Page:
WHITE SULPHUR SPRINGS - For half the field Thursday at the Greenbrier Classic, the object was to take advantage of scoring-friendly conditions, post a low number, return to the hotel and take a nap.
For Tommy "Two Gloves" Gainey and Johnson Wagner, the nap was probably sweeter than most. They both shot an 8-under 62, taking a two-shot lead over Webb Simpson and Jin Park.
All four had morning tee times.
"I'm very happy that I got my round in without delays because I believe, as I've heard, there's more rain coming," Gainey said. "Probably going to take a nap. I've been up since 5:30, so I'm definitely getting some good food here shortly, kind of hang out with the family, see what they want to do."
Actually, the weather got a lot better after a noon-hour shower. The sun eventually made an appearance and stuck around to the end of the day. The wind even kicked up, making the afternoon players think about their shots a little longer.
Those players who went out in the morning session were a combined 16 under par. The afternoon groupings finished the day a combined 31 over.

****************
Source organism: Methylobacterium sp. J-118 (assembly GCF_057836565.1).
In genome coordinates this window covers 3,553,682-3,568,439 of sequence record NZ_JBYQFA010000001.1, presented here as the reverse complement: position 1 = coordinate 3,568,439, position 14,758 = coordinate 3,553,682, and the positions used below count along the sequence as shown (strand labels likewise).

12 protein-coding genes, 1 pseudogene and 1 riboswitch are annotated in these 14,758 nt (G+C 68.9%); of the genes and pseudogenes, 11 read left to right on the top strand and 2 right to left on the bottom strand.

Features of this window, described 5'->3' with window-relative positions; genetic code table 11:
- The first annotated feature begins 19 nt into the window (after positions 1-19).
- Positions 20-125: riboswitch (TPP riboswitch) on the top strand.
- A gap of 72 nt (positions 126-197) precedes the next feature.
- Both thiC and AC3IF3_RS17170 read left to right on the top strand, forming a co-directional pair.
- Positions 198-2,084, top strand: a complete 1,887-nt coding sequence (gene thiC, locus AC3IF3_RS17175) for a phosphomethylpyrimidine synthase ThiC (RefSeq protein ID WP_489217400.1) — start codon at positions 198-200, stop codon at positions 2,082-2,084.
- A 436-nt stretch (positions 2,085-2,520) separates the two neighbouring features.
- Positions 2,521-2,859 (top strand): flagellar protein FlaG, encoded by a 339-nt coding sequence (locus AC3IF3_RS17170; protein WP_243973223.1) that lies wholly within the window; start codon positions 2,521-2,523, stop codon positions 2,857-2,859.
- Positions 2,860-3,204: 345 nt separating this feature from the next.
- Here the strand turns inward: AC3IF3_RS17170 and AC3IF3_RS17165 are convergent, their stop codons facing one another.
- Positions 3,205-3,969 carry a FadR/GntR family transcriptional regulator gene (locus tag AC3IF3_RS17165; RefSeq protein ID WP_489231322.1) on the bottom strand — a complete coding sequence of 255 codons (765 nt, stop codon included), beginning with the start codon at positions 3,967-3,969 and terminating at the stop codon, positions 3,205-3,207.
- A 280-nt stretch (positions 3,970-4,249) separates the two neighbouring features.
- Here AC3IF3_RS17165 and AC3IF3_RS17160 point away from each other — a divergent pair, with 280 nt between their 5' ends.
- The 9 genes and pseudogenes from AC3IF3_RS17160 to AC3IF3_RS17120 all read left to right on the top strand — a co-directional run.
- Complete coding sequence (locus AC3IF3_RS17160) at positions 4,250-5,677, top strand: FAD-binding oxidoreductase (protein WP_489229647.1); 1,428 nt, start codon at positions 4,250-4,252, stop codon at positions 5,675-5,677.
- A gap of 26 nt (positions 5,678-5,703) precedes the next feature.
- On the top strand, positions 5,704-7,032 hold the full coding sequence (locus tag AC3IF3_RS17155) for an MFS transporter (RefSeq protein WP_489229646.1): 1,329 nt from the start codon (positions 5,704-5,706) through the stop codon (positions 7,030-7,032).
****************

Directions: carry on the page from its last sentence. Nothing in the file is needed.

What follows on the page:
As a result of the afternoon scores going higher, the number of players breaking par was 66, lower than one would have guessed at the noon hour.
The air was still in the morning, and players were allowed to lift, clean and replace balls in the fairway all day. A wet week, compounded with persistent rain overnight, led to that decision by the PGA Tour.
"I'll just start out by saying the golf course is really soaked," Gainey said. "It's really soft, and with the players that we have out here, when you have soft greens and the rough is not too penal, I mean, you can score really low out there."
Simpson, who led after 54 holes in last year's Classic, shot 3 under on both nines, as did Park. Park is a Korean who struggled on the PGA Tour in 2008, fell to the Web.com Tour for the next three years and qualified for the big tour again last fall.
The field starts to pile up at 65 - Daniel Summerhays, Neal Lancaster, Tag Ridings and Steven Bowditch. With the exception of Summerhays, those players have had trouble hanging onto their Tour card in recent years.
The 50-year-old Lancaster owns a rain-shortened Tour victory, way back in 1994. He was helped by a 53-foot birdie putt on the difficult 13th, two holes after he made a 33-foot chip for birdie.
"What was crazy is when I missed the green or missed the fairway is when I made a birdie," he said. "When I played the hole solid, I couldn't make a birdie."